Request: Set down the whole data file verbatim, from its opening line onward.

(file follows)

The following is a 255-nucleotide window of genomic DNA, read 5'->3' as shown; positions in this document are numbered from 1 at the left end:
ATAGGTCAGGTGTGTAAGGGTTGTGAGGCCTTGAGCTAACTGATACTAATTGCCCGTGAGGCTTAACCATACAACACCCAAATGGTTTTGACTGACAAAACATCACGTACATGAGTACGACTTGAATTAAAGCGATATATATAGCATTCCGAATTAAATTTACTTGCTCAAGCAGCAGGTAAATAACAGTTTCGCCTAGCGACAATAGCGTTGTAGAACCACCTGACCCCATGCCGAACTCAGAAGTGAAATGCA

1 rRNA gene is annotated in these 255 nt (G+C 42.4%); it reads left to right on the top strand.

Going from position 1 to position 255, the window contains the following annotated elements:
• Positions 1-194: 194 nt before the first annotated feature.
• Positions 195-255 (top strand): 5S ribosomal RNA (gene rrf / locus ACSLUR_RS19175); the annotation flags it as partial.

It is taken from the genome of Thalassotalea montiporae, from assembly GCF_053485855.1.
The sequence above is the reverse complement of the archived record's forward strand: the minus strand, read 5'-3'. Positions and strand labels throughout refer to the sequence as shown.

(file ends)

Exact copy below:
The following is a 255-nucleotide window of genomic DNA, read 5'->3' as shown; positions in this document are numbered from 1 at the left end:
ATAGGTCAGGTGTGTAAGGGTTGTGAGGCCTTGAGCTAACTGATACTAATTGCCCGTGAGGCTTAACCATACAACACCCAAATGGTTTTGACTGACAAAACATCACGTACATGAGTACGACTTGAATTAAAGCGATATATATAGCATTCCGAATTAAATTTACTTGCTCAAGCAGCAGGTAAATAACAGTTTCGCCTAGCGACAATAGCGTTGTAGAACCACCTGACCCCATGCCGAACTCAGAAGTGAAATGCA

1 rRNA gene is annotated in these 255 nt (G+C 42.4%); it reads left to right on the top strand.

Going from position 1 to position 255, the window contains the following annotated elements:
• Positions 1-194: 194 nt before the first annotated feature.
• Positions 195-255 (top strand): 5S ribosomal RNA (gene rrf / locus ACSLUR_RS19175); the annotation flags it as partial.

It is taken from the genome of Thalassotalea montiporae, from assembly GCF_053485855.1.
The sequence above is the reverse complement of the archived record's forward strand: the minus strand, read 5'-3'. Positions and strand labels throughout refer to the sequence as shown.